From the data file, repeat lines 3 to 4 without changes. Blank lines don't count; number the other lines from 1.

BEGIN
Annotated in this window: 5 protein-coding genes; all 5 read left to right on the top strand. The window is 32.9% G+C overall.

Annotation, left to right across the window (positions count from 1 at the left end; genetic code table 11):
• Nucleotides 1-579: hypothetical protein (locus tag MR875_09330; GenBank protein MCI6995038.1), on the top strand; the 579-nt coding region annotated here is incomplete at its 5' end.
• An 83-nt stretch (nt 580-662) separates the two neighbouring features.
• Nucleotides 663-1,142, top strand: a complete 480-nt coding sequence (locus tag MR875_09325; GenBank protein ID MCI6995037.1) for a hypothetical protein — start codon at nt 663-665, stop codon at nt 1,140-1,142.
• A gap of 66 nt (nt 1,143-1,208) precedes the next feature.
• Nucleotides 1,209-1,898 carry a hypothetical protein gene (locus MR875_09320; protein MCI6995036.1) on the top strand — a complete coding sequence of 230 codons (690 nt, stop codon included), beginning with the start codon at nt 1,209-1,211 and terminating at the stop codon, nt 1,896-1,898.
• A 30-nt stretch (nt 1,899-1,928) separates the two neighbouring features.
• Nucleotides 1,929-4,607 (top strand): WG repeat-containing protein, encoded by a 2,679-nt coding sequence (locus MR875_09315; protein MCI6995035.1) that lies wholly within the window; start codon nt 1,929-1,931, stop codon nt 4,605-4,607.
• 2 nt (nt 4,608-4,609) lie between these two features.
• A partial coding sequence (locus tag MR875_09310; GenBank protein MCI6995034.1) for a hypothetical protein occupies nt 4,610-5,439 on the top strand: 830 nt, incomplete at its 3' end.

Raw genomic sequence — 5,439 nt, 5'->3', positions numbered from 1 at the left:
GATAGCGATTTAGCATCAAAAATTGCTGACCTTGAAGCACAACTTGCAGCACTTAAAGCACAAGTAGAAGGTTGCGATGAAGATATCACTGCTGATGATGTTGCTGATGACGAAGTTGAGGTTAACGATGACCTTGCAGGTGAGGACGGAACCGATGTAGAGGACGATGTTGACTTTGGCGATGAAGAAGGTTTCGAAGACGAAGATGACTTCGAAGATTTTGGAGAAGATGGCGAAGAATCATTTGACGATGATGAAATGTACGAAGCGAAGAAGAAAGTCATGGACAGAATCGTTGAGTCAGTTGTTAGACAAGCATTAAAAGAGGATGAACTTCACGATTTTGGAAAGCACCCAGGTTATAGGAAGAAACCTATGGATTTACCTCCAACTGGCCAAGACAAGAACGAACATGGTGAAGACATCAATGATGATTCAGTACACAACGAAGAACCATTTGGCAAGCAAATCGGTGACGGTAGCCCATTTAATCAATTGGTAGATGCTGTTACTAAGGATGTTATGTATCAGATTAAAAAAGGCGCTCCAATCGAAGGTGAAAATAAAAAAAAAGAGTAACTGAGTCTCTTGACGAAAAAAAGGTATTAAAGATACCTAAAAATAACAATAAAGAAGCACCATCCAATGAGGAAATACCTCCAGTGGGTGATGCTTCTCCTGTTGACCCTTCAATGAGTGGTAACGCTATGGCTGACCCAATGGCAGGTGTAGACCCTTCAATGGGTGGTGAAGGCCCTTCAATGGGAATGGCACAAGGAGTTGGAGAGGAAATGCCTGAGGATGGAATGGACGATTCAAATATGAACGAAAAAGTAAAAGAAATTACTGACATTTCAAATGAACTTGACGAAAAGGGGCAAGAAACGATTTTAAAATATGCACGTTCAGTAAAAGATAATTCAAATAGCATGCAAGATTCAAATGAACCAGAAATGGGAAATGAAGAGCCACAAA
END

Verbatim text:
• Nucleotides 1-579: hypothetical protein (locus tag MR875_09330; GenBank protein MCI6995038.1), on the top strand; the 579-nt coding region annotated here is incomplete at its 5' end.
• An 83-nt stretch (nt 580-662) separates the two neighbouring features.